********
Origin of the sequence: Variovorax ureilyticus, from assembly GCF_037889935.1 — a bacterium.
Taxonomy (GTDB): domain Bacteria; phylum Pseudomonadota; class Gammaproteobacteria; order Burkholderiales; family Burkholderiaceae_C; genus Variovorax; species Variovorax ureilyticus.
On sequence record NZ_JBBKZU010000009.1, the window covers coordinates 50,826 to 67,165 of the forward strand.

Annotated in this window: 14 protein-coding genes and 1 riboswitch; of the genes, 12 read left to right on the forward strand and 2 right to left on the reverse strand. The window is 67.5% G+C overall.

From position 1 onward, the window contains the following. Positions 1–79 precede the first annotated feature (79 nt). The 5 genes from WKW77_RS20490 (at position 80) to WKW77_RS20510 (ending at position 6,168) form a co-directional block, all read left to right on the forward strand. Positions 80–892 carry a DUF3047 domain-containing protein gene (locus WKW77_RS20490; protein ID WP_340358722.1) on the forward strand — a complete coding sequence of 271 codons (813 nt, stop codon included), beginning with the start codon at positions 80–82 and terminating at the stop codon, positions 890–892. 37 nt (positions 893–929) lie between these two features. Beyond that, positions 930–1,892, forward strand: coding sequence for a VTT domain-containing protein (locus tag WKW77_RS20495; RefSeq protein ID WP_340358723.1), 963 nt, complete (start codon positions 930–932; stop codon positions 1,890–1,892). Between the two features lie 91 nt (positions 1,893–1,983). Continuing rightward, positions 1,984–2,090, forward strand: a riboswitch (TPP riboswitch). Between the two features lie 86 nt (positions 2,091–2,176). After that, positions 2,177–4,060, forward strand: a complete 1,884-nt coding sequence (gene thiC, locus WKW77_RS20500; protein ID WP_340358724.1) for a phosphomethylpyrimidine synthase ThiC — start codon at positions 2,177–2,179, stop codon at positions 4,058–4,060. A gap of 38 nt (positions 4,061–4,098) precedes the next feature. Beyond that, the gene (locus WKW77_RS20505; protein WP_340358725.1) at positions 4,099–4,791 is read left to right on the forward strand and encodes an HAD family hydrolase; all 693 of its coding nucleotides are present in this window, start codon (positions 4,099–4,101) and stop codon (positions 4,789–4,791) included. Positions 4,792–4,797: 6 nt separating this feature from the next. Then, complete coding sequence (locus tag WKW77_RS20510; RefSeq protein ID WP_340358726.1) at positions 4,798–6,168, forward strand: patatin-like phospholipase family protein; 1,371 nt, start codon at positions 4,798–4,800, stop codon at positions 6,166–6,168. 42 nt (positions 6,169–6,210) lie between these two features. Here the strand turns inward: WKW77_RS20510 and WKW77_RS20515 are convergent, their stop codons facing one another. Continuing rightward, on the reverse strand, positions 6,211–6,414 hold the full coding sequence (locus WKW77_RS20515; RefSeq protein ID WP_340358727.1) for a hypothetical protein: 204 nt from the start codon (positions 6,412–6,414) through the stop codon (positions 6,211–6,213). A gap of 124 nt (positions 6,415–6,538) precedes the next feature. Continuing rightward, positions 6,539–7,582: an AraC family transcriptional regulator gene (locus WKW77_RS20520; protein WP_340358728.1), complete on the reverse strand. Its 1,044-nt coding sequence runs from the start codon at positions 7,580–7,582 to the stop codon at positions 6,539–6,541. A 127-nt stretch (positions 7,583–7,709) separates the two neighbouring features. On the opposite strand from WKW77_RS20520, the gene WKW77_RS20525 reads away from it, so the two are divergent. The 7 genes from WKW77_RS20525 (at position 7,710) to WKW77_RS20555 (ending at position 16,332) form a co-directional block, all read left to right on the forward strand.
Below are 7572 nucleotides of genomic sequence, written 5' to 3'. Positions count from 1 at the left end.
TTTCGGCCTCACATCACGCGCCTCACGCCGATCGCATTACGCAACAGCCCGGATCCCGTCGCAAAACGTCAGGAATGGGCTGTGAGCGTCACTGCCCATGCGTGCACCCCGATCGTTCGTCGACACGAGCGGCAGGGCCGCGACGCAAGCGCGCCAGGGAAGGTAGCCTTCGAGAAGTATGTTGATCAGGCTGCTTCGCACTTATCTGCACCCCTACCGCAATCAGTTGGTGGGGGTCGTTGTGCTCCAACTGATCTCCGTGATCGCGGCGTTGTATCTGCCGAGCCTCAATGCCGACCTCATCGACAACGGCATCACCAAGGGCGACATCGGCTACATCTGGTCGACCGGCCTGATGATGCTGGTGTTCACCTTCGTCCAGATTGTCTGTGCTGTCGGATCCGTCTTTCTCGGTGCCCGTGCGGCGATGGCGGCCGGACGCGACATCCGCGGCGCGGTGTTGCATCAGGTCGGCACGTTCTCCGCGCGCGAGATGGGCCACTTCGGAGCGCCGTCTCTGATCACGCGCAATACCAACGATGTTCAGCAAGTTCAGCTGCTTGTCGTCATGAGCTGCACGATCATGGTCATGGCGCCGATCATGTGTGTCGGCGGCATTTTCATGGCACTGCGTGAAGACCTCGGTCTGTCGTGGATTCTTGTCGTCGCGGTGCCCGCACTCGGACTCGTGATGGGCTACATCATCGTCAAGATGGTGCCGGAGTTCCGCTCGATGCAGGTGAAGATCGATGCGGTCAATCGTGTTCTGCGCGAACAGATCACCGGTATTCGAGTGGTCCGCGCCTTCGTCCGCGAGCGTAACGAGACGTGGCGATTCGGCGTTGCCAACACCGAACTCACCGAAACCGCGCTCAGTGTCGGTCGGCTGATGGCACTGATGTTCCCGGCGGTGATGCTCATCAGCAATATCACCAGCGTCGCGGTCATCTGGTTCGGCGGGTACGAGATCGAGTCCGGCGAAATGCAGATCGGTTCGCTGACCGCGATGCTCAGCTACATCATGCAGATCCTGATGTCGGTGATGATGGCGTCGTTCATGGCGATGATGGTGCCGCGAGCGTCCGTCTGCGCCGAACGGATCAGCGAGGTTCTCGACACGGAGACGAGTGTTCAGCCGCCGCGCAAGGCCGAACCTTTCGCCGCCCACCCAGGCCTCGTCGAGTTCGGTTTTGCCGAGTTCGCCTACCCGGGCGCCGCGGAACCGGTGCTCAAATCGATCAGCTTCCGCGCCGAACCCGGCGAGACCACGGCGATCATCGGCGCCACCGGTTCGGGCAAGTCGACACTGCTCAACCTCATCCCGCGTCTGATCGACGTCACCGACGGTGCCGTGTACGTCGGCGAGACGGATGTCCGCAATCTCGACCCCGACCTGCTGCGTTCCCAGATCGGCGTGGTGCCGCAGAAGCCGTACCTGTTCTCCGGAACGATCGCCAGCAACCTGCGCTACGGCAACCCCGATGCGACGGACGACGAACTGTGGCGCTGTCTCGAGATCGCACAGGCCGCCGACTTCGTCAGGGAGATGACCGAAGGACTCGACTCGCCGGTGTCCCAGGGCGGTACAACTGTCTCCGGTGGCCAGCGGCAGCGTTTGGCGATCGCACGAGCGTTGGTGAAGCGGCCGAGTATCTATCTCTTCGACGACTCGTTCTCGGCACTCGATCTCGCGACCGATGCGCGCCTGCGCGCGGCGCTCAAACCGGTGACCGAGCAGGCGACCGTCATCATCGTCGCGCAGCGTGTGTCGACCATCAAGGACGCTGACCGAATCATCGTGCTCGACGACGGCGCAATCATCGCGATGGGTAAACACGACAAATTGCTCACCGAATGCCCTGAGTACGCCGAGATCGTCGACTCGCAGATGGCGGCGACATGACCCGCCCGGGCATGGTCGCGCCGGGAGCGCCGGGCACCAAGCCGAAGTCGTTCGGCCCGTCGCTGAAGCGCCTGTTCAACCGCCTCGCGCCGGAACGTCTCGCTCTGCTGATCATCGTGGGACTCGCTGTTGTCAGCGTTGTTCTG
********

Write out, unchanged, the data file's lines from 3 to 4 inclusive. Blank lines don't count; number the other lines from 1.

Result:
On sequence record NZ_JBBKZU010000009.1, the window covers coordinates 50,826 to 67,165 of the forward strand.

Annotated in this window: 14 protein-coding genes and 1 riboswitch; of the genes, 12 read left to right on the forward strand and 2 right to left on the reverse strand. The window is 67.5% G+C overall.